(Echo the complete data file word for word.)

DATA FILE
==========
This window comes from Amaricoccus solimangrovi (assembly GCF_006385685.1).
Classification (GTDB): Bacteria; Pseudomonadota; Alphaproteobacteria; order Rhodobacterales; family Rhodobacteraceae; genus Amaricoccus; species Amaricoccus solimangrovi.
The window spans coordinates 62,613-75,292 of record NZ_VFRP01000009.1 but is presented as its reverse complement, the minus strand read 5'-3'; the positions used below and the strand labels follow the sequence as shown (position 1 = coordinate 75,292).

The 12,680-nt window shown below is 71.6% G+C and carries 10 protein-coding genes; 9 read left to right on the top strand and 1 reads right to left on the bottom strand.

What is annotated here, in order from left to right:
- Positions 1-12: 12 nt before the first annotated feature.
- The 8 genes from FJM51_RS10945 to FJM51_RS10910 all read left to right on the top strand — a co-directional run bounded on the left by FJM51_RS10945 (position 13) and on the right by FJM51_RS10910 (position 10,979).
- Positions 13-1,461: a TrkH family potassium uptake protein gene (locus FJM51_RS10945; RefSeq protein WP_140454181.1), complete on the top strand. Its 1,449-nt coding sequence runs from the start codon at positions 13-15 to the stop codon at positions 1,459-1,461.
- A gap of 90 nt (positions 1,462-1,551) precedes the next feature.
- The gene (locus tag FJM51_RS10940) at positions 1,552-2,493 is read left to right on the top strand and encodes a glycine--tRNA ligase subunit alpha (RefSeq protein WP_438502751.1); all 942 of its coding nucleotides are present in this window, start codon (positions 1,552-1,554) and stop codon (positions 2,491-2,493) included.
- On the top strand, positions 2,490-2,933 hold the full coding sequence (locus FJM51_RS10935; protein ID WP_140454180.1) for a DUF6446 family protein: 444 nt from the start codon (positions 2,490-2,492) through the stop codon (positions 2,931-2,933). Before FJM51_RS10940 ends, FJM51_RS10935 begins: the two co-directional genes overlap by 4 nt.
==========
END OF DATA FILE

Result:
This window comes from Amaricoccus solimangrovi (assembly GCF_006385685.1).
Classification (GTDB): Bacteria; Pseudomonadota; Alphaproteobacteria; order Rhodobacterales; family Rhodobacteraceae; genus Amaricoccus; species Amaricoccus solimangrovi.
The window spans coordinates 62,613-75,292 of record NZ_VFRP01000009.1 but is presented as its reverse complement, the minus strand read 5'-3'; the positions used below and the strand labels follow the sequence as shown (position 1 = coordinate 75,292).

The 12,680-nt window shown below is 71.6% G+C and carries 10 protein-coding genes; 9 read left to right on the top strand and 1 reads right to left on the bottom strand.

What is annotated here, in order from left to right:
- Positions 1-12: 12 nt before the first annotated feature.
- The 8 genes from FJM51_RS10945 to FJM51_RS10910 all read left to right on the top strand — a co-directional run bounded on the left by FJM51_RS10945 (position 13) and on the right by FJM51_RS10910 (position 10,979).
- Positions 13-1,461: a TrkH family potassium uptake protein gene (locus FJM51_RS10945; RefSeq protein WP_140454181.1), complete on the top strand. Its 1,449-nt coding sequence runs from the start codon at positions 13-15 to the stop codon at positions 1,459-1,461.
- A gap of 90 nt (positions 1,462-1,551) precedes the next feature.
- The gene (locus tag FJM51_RS10940) at positions 1,552-2,493 is read left to right on the top strand and encodes a glycine--tRNA ligase subunit alpha (RefSeq protein WP_438502751.1); all 942 of its coding nucleotides are present in this window, start codon (positions 1,552-1,554) and stop codon (positions 2,491-2,493) included.
- On the top strand, positions 2,490-2,933 hold the full coding sequence (locus FJM51_RS10935; protein ID WP_140454180.1) for a DUF6446 family protein: 444 nt from the start codon (positions 2,490-2,492) through the stop codon (positions 2,931-2,933). Before FJM51_RS10940 ends, FJM51_RS10935 begins: the two co-directional genes overlap by 4 nt.